The housing market has been at the epicenter of the slacking economy and it is hard to envision a true recovery without substantial improvement in the housing sector. Unfortunately, that improvement may be a way's off as the Mortgage Bankers Association (MBA) said today it expects new home sales for 2009 to be 27% lower than they were in 2008 and that median home prices will fall by 10% with no signs of an uptick until next year. Proving that bad news often comes in droves, MBA also lowered its mortgage origination forecast for 2009 to $2.03 trillion from over $2.7 trillion. Yes, $700 billion is quite a chunk of change.

Assuming there is no dramatic upside surprise in the existing home sales data, the market may also be happy with some signs of stability, which may have started to appear last month. Actually, the charts indicate some stabilization in both new and existing home sales, so a continuation of that trend tomorrow would be encouraging.

Chart of Existing Home Sales

Chart of New Home Sales

In addition to the home sales data, all eyes will be on the Federal Open Market Committee meeting that commences tomorrow. A decision on interest rates won't be announced until Wednesday and economists expect rates to remain unchanged. Fed funds futures indicated a 55% chance of a rate increase two weeks ago and that number fell to 47% by last Friday's close.

And while earnings season has been over for a few weeks now, there are still some sporadic reports worth watching. Before the bell tomorrow grocery store giant Kroger (KR) is expected to report first-quarter results and analysts are calling for 62 cents a share in profits. Oracle (ORCL), the largest enterprise software maker, reports after the close and the average analyst estimate is 44 cents a share.

Taking a look at market techincals, today was the broadest sell-off for US stocks since May 13 and now that Dow 9000 doesn't seem to be a reasonable possibility in the near-term, attention may turn to the Dow's ability to find support at 8300. The index is now negative for the year and whether or not that gives the bears the impetus they need to growl once again remains to be seen.

While the 50-day moving average at 8377.89 didn't act as support today, this could be an important level for the Dow to surge past in the coming days to reestablish some positive momentum. Three recent tests of 8500 as support held until Monday's lambasting, so 8500 and the 200-day moving average at 8552.81 could be the Dow's next resistance levels.

Chart of the Dow

The S&P 500 is now negative for the year as well and is down 5.6% since June 12. Today's close below 900 probably was not a good thing and the close below the 50-day moving average at 898.63 may be worse. As I have lamented before it is hard enough to make up the losses after severe down days such as today. It is even more difficult in the summer with a lack of positive catalysts on the horizon. Not to be overly simplistic, but the S&P needs to get back above 900 in a hurry. Too many closes below that critical level and the bulls may wave a white flag.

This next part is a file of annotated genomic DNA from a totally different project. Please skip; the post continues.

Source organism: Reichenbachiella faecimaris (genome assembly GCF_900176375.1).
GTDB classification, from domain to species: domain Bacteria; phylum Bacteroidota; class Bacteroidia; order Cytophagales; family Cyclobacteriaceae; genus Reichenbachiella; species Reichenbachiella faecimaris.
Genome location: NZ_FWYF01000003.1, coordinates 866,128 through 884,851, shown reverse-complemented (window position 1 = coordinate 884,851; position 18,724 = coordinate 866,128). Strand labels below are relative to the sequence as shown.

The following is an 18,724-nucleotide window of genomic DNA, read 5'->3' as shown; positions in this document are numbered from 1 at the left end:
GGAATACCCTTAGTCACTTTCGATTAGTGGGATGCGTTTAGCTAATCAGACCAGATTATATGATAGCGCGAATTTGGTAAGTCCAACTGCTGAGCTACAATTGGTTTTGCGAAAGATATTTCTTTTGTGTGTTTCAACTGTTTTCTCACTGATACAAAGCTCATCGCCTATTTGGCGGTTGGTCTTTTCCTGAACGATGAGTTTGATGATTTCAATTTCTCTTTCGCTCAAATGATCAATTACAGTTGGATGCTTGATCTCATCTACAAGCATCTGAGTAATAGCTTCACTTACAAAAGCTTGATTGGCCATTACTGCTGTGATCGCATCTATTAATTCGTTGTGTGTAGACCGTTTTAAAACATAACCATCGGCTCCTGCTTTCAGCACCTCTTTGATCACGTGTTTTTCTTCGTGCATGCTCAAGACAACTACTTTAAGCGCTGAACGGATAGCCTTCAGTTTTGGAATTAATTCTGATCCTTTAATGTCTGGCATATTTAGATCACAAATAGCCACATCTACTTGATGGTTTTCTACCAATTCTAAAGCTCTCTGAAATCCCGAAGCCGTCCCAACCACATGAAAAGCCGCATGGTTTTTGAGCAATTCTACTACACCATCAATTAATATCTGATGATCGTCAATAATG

Chart of the S&P-500

The Nasdaq situation may be a little trickier to decipher at this point. Was today's decline a result of what happened on the Dow and S&P 500? Were sellers buoyed by news of Apple (AAPL) CEO Steve Jobs covering up his liver surgery? Keep in mind Apple did say it sold more than 1 million iPhone 3G S units over the weekend. Perhaps it would behoove Apple's investor relations department to be a little more forthright about Mr. Jobs' health.

Either way, support for the Nasdaq probably rests at the 50-day moving average of 1741.75. Good news out of Oracle after the close tomorrow could sustain tech investors through the rest of the week and keep the Nasdaq out of bearish hands. At this point, it might be fair to say the near-term prospects for the Nasdaq are less bleak than they are for its major-index counterparts, but I would not stake all my chips here either.

Chart of the Nasdaq

Given the recent tenor of the market over the past couple of days, it is not hard to imagine the bulls keeping their fingers crossed for some positive news on existing home sales on Tuesday. My next guess is those that are still long will be on bended knee Tuesday night hoping and praying Chairman Bernanke can rustle up something positive to say at the end of the FOMC meeting on Wednesday.

Todd Shriber